Anschutz Cancer Pavilion
1665 North Aurora Court
Aurora, CO 80045
As part of its ongoing efforts to eradicate childhood cancers, the St. Baldrick’s Foundation has awarded University of Colorado Cancer Center member Kelly Faulk, MD, a St. Baldrick’s Scholar grant to investigate a new method for treating infant leukemia.
In research that reinforces the University of Colorado Cancer Center’s longstanding relationship with the Leukemia & Lymphoma Society (LLS), CU Cancer Center member Lauren Nicholas, PhD, MPP, is co-principal investigator on a new LLS-funded study to examine the role of Medicare plan selection in dealing with a blood cancer diagnosis.
University of Colorado (CU) Cancer Center researchers have been on the leading edge of developing new therapies for leukemia. One of the most recent breakthrough therapies has been the development of venetoclax, a B-cell lymphoma-2 inhibitor, that that has shown profound results for adults with acute myeloid leukemia (AML) and has become a standard of care for patients with this disease all over the world.
University of Colorado Cancer Center member M. Eric Kohler, MD, PhD, was awarded a three-year, $270,650 Young Investigator Grant from CureSearch for Children’s Cancer, in partnership with the SebastianStrong Foundation, to develop a new treatment approach for acute myeloid leukemia (AML), a rare blood cancer in children.
Comedian and former “Saturday Night Live” cast member Norm MacDonald died Tuesday, after what his brother, Neil MacDonald, described as a nine-year battle with acute leukemia. Norm MacDonald, known for his intelligence and sarcastic wit, was 61.
M. Eric Kohler’s commitment to both cancer research — particularly CAR T-cell therapy — and clinical care make him a double threat when it comes to battling pediatric blood cancer.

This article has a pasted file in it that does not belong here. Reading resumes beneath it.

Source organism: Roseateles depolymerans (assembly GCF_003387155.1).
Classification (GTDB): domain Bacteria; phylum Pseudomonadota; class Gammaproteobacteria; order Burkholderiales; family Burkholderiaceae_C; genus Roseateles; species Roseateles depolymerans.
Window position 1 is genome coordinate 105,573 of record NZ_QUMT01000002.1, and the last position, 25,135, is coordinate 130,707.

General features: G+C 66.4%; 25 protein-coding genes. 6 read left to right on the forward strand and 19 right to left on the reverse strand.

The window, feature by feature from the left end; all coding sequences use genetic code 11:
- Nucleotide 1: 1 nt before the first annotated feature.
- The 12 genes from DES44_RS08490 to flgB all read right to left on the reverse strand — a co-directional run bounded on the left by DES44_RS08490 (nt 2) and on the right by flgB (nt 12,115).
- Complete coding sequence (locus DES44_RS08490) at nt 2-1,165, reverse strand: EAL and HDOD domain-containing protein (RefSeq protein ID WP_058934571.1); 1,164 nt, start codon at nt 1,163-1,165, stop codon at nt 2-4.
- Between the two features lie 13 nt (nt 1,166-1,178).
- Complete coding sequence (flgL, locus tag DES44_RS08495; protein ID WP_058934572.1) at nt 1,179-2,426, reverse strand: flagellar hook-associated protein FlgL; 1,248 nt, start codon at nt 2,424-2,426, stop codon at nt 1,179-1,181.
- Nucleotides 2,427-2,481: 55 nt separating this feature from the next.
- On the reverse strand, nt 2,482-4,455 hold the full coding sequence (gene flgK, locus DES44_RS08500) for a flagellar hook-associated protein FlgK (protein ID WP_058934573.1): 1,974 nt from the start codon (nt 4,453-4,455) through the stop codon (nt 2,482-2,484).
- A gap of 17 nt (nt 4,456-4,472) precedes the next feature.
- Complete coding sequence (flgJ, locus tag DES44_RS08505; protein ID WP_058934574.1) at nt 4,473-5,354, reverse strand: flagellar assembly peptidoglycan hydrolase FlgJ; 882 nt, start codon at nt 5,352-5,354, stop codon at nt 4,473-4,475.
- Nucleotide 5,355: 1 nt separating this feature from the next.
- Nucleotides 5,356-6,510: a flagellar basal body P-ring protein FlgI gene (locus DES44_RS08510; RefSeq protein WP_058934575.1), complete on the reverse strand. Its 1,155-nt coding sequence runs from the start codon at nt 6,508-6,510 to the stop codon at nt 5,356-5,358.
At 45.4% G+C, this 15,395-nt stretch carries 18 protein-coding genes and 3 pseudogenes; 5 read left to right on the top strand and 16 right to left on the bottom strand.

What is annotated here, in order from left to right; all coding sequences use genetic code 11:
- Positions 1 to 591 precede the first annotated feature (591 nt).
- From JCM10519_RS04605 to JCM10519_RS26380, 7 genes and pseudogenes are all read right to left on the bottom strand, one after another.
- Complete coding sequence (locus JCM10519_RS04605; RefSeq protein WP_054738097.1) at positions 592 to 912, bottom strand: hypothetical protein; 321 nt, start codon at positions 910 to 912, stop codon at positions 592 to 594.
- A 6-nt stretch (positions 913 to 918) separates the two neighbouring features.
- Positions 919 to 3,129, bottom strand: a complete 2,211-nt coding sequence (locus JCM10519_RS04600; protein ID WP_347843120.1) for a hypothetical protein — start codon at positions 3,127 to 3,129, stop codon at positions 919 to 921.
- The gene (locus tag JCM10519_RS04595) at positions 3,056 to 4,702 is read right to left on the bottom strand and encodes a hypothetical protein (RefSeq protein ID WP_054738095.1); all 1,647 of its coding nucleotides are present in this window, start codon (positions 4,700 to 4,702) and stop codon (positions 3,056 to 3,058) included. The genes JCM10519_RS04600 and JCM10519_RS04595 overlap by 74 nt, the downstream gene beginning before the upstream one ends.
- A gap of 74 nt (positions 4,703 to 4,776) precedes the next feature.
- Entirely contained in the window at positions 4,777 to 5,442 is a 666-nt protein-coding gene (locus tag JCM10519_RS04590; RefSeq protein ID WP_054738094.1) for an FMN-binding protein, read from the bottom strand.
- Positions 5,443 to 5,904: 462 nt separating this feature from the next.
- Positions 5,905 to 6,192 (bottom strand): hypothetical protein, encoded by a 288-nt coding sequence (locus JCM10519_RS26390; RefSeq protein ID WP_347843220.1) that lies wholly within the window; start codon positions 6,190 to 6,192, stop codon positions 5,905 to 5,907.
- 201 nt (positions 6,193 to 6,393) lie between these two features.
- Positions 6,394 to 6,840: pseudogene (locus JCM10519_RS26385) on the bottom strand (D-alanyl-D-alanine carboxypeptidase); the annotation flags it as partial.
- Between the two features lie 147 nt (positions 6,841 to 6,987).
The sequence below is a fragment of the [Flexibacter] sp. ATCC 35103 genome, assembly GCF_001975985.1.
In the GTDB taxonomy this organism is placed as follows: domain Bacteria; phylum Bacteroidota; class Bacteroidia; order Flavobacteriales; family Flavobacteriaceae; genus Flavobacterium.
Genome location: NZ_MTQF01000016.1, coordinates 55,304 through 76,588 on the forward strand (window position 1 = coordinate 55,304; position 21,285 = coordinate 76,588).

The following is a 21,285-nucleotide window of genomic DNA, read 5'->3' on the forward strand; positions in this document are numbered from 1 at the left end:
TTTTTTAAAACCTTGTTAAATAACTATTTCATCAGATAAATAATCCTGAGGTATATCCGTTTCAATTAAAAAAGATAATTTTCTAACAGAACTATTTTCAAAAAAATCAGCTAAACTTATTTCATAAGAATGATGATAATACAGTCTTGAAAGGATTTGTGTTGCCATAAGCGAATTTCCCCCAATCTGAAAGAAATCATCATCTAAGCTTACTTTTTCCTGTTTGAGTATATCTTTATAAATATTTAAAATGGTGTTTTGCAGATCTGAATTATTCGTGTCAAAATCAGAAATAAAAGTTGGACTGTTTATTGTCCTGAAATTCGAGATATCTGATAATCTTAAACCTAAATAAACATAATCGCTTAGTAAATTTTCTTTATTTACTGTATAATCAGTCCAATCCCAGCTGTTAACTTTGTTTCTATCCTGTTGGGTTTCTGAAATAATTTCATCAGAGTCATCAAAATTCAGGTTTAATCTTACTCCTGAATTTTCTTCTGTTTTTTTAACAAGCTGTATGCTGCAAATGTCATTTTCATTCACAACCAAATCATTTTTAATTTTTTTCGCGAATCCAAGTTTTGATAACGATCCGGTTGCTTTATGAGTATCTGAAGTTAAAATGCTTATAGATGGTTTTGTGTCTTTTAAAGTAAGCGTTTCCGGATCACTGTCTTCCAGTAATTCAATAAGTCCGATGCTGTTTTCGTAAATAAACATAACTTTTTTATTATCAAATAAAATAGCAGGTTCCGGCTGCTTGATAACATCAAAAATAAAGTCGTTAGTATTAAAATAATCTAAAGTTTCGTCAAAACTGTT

Craig Jordan, PhD, has spent more than 20 years developing better treatments for acute myeloid leukemia (AML), a rapidly progressing cancer of the blood and bone marrow that can spread to other parts of the body, including the lymph nodes, liver, spleen and central nervous system.
Thanks in large part to early work by investigators at the CU Cancer Center, patients with acute myeloid leukemia (AML) have a new treatment option that has fewer side effects and has been shown to increase longevity.
Clinical trial results published in the journal Nature Medicine show 91 percent response rate to the combination of venetoclax with azacitidine in older adults newly diagnosed with acute myeloid leukemia (AML). Of 33 patients given combination venetoclax and azacitidine, 20 experienced a complete response (aka complete remission) and eight experienced a complete response but with continued low blood counts. Of the three patients who did not respond to treatment, two discontinued the study before the first week due to personal reasons unrelated to treatment or side-effects.
Cancer needs energy to drive its out-of-control growth. It gets energy in the form of glucose, in fact consuming so much glucose that one method for imaging cancer simply looks for areas of extreme glucose consumption – where there is consumption, there is cancer. But how does cancer get this glucose? A University of Colorado Cancer Center study published today in the journal Cancer Cell shows that leukemia undercuts the ability of normal cells to consume glucose, thus leaving more glucose available to feed its own growth.
In an 8-4 vote, the FDA’s Oncologic Drugs Advisory Committee Roster voted against the benefit-risk profile of Secura Bio’s P13K inhibitor Copiktra.
Two CU Cancer Center members detail how the Supreme Court decision in Dobbs V. Jackson Women’s Health Organization will harm some patients.
A novel imaging information system developed by researchers at CU Anschutz may eventually provide a faster, more accurate prognosis for certain tumors.
CU Cancer Center researchers have discovered how to extract critical information about breast cancer tumors and disease progression by analyzing blood plasma.